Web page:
York in England will be "Old York", something they'll adore for tourism.
NJ will be just "Jersey".

But what about New England?
Yea! What about New England?
Well, I'm no loyalist, so let's call it for what it is: FAKE ENGLAND!
Just a bunch of briddish wanna-bees!

And that's the trutttttttthhhhhhh!

The Coca-Cola company uses pliers to squeeze us, again

For many years, there was a Mexican Standoff among Coke, Pepsi and Cadbury/Schwepps to see who would break the $1.99 price for a 2 gallon soda at the supermarket. (CVS, delis and convenience stores passed that mark long ago, particularly if refrigerated).

I just noticed that Coke broke the $2.00 price barrier for a 2 litre bottle at ShopRite. Ouch!

Pliers refers to an NPR segment of a fellow who collects trade show and internal promotional music.
Coca-Cola had a song-and-dance show "Packaging and Pricing", boasting how their packaging and pricing
work together like a pair of pliers to SQUEEESE THE COMPETITION!

I'd love to see inside one of those Coca-cola "robot" dispensors with the touch-screen for allegedly over 100 variations of Coca-Cola products. How many tanks of syrup are in there? That machine is the closest thing we have to a food replicator!

standard rant: retail "seasons" are out of control

It's July 4th. Summertime. The east coast is suffering a heat wave.

But NOOOOOOO, stores have declared summer obsolete!
(with slight allusion to the Twilight Zone episode )

ShopRite (supermarket) is already selling pallettes of notepads.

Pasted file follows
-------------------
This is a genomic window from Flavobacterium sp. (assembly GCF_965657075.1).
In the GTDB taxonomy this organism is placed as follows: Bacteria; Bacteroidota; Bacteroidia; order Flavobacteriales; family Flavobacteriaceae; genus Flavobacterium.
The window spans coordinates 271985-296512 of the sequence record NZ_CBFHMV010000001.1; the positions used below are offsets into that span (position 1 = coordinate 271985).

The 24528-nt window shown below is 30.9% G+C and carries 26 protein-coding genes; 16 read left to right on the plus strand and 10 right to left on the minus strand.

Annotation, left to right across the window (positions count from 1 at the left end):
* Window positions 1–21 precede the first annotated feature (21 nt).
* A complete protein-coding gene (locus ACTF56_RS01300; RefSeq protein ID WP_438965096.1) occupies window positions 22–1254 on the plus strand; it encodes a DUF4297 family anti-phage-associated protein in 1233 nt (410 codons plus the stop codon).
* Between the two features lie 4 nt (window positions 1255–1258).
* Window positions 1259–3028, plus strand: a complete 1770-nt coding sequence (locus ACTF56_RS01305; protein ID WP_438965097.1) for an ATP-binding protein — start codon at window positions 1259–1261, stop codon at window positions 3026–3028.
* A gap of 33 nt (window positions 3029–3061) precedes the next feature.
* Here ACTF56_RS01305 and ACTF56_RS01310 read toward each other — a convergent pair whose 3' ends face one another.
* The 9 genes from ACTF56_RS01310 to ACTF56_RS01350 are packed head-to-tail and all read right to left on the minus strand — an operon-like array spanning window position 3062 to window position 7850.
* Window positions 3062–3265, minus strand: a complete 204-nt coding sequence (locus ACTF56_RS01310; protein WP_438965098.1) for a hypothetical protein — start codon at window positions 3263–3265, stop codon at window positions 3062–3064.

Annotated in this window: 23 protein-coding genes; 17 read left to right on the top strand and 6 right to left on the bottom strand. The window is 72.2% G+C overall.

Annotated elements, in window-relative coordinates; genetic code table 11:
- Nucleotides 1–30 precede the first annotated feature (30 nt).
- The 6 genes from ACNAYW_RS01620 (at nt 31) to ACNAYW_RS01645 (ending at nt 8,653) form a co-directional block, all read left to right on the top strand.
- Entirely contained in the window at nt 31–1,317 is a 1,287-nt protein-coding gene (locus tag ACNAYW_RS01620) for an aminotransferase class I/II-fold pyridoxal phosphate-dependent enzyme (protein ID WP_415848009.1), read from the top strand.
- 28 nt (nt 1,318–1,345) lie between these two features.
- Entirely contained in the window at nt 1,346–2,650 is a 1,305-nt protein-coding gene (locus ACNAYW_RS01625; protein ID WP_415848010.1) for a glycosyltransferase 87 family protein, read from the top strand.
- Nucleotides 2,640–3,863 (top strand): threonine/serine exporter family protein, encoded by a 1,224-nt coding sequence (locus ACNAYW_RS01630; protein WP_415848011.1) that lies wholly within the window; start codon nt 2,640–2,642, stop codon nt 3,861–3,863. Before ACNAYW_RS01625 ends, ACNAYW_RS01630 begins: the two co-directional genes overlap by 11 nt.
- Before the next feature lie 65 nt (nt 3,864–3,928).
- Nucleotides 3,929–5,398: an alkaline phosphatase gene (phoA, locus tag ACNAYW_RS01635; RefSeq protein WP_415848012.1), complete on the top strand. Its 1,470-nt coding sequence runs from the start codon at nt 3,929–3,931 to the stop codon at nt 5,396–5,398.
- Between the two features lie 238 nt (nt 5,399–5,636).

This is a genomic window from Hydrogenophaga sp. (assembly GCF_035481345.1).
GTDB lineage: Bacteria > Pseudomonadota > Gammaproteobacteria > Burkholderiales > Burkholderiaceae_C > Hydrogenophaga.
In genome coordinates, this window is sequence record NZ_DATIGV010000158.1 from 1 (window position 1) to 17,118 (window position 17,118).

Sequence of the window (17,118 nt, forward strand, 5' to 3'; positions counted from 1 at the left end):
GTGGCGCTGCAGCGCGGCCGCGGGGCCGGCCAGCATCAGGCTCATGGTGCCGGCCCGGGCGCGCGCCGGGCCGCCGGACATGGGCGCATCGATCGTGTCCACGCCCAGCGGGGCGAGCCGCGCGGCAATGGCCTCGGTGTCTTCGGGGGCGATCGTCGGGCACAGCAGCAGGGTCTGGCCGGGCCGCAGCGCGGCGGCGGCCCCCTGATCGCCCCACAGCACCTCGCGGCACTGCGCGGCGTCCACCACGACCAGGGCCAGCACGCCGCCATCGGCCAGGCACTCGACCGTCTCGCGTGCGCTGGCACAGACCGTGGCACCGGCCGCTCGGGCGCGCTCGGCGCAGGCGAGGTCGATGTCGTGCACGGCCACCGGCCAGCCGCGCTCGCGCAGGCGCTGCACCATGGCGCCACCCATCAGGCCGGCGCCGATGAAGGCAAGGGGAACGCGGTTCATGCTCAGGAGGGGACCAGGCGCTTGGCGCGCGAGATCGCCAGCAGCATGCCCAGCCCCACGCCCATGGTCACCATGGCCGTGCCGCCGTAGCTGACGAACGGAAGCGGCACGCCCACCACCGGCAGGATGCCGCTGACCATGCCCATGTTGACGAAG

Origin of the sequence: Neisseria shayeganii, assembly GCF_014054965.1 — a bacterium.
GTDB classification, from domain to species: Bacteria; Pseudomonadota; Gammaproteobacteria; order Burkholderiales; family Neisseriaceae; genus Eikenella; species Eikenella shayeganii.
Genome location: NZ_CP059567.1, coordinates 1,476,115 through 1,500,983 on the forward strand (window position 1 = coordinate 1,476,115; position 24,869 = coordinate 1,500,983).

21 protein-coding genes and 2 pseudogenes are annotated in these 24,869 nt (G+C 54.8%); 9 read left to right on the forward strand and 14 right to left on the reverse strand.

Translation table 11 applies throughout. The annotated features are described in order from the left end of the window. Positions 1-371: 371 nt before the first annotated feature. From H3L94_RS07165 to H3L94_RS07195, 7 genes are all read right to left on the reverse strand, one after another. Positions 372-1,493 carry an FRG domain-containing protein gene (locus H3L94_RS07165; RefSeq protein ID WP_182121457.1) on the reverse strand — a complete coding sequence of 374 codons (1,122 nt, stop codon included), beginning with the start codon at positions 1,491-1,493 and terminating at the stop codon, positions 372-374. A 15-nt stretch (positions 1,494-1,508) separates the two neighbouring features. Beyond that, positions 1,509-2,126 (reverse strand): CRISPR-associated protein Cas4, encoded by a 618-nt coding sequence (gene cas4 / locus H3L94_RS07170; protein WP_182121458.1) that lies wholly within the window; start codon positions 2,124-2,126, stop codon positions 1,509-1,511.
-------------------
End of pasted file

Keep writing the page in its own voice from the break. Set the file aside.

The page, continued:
I just got a flyer for a children's store's "Back To School Sale".

WTF ?!  Why can't kids ENJOY SUMMER ANYMORE?

My birthday is in August.
Part of the pleasure was how it was DURING SUMMER RECESS
so I was spared the embarassment of any announcements or in-class commotion.

Try to buy a bathing suit or any summer clothing.
Try. I dare you. Stores go from winter direct to fall because that's their time for REVENUE.
Why don't the stores just admit the summer is a dead season and close for a month or 2 :-/


what's on my mind today

RTR would've loved this for his "Clever Contradictions" show segment:
silly store signs and gags:

I am still pondering the difference between dinner and supper.
Dinner has the advantage of being associated with fine dining at the diner.
Or more modestly on your dinette set.
I think supper is terribly under-represented!
Snoopy said it best:
So what's wrong with making mealtime a joyous occasion?

from the play "You're A Good Man Charlie Brown" is just for illustrating the difference between things
such as lists flammable and INflammable as synonyms.
Huh? That violates the "in" prefix as meaning "not".

Similarly, press and depress as synonyms as verbs


I'm fascinated by the way fads gain amazing momentum and die so fast.
I remember the resurgence of YoYos and Click-clacks when I was in 6th grade.
YoYs were kinda reinvented as stretchy water balls.
Toy shops depended on Xmas and the "must have" toys:
Cabbage Patch Dolls, Beanie Babies, Tickle-Me-Elmo.
But many missed the mark: Cup Stacking, Pogs.
Industry analysts apaprently believe there's an infinite need for frozen yogurt stores.
Somehow TCBY missed out and closed stores
at a time when 16 Handles, Cups, Menchie, Red Mango, Pink Berry,
and others are literally eating their lunch.
Other fads:
Bubble tea: The fad that forgot to fade
A Brief, Delicious History Of The Great Cupcake Takeover
On July 7, 2014, the trendy cupcake bubble burst.
That's when one of the most ubiquitous cupcake chains, Crumbs Bake Shop,
closed all of its remaining 48 stores, signaling the beginning of the post-trendy-cupcake era.